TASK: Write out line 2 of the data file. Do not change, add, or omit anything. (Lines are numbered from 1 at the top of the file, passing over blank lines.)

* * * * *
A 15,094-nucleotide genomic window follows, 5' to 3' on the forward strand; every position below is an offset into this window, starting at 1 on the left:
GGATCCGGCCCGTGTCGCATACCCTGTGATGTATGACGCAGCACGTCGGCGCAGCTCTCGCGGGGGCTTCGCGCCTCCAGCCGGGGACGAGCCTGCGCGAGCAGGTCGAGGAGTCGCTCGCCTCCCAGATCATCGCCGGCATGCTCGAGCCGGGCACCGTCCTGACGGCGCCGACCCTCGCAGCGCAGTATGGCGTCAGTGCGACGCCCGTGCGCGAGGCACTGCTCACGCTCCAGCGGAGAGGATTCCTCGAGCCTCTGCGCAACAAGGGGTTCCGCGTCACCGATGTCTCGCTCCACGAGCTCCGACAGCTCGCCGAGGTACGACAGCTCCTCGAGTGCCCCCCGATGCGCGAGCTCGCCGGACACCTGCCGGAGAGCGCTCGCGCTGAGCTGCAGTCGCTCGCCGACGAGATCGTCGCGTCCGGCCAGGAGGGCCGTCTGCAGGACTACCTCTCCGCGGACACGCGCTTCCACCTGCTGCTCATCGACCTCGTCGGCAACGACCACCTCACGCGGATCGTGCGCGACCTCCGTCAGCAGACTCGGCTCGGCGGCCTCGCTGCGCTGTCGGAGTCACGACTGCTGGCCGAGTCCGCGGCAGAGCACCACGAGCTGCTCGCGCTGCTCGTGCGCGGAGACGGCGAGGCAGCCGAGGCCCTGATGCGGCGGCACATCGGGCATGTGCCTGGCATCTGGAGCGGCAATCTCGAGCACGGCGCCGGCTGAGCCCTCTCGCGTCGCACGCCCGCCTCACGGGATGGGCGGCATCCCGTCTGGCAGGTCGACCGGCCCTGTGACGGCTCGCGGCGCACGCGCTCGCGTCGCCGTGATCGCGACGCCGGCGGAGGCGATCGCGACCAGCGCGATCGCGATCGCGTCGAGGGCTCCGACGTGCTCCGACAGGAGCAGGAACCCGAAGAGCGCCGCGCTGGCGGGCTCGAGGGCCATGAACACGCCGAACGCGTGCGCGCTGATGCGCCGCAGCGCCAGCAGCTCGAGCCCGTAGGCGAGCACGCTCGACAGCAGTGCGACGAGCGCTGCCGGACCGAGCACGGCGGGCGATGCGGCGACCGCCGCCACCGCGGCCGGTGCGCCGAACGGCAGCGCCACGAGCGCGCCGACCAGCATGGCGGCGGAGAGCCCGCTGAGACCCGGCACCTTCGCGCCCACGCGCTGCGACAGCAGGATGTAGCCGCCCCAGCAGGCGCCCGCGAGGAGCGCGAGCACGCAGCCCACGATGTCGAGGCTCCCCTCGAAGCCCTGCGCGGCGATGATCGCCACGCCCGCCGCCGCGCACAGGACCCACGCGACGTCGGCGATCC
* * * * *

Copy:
GGATCCGGCCCGTGTCGCATACCCTGTGATGTATGACGCAGCACGTCGGCGCAGCTCTCGCGGGGGCTTCGCGCCTCCAGCCGGGGACGAGCCTGCGCGAGCAGGTCGAGGAGTCGCTCGCCTCCCAGATCATCGCCGGCATGCTCGAGCCGGGCACCGTCCTGACGGCGCCGACCCTCGCAGCGCAGTATGGCGTCAGTGCGACGCCCGTGCGCGAGGCACTGCTCACGCTCCAGCGGAGAGGATTCCTCGAGCCTCTGCGCAACAAGGGGTTCCGCGTCACCGATGTCTCGCTCCACGAGCTCCGACAGCTCGCCGAGGTACGACAGCTCCTCGAGTGCCCCCCGATGCGCGAGCTCGCCGGACACCTGCCGGAGAGCGCTCGCGCTGAGCTGCAGTCGCTCGCCGACGAGATCGTCGCGTCCGGCCAGGAGGGCCGTCTGCAGGACTACCTCTCCGCGGACACGCGCTTCCACCTGCTGCTCATCGACCTCGTCGGCAACGACCACCTCACGCGGATCGTGCGCGACCTCCGTCAGCAGACTCGGCTCGGCGGCCTCGCTGCGCTGTCGGAGTCACGACTGCTGGCCGAGTCCGCGGCAGAGCACCACGAGCTGCTCGCGCTGCTCGTGCGCGGAGACGGCGAGGCAGCCGAGGCCCTGATGCGGCGGCACATCGGGCATGTGCCTGGCATCTGGAGCGGCAATCTCGAGCACGGCGCCGGCTGAGCCCTCTCGCGTCGCACGCCCGCCTCACGGGATGGGCGGCATCCCGTCTGGCAGGTCGACCGGCCCTGTGACGGCTCGCGGCGCACGCGCTCGCGTCGCCGTGATCGCGACGCCGGCGGAGGCGATCGCGACCAGCGCGATCGCGATCGCGTCGAGGGCTCCGACGTGCTCCGACAGGAGCAGGAACCCGAAGAGCGCCGCGCTGGCGGGCTCGAGGGCCATGAACACGCCGAACGCGTGCGCGCTGATGCGCCGCAGCGCCAGCAGCTCGAGCCCGTAGGCGAGCACGCTCGACAGCAGTGCGACGAGCGCTGCCGGACCGAGCACGGCGGGCGATGCGGCGACCGCCGCCACCGCGGCCGGTGCGCCGAACGGCAGCGCCACGAGCGCGCCGACCAGCATGGCGGCGGAGAGCCCGCTGAGACCCGGCACCTTCGCGCCCACGCGCTGCGACAGCAGGATGTAGCCGCCCCAGCAGGCGCCCGCGAGGAGCGCGAGCACGCAGCCCACGATGTCGAGGCTCCCCTCGAAGCCCTGCGCGGCGATGATCGCCACGCCCGCCGCCGCGCACAGGACCCACGCGACGTCGGCGATCC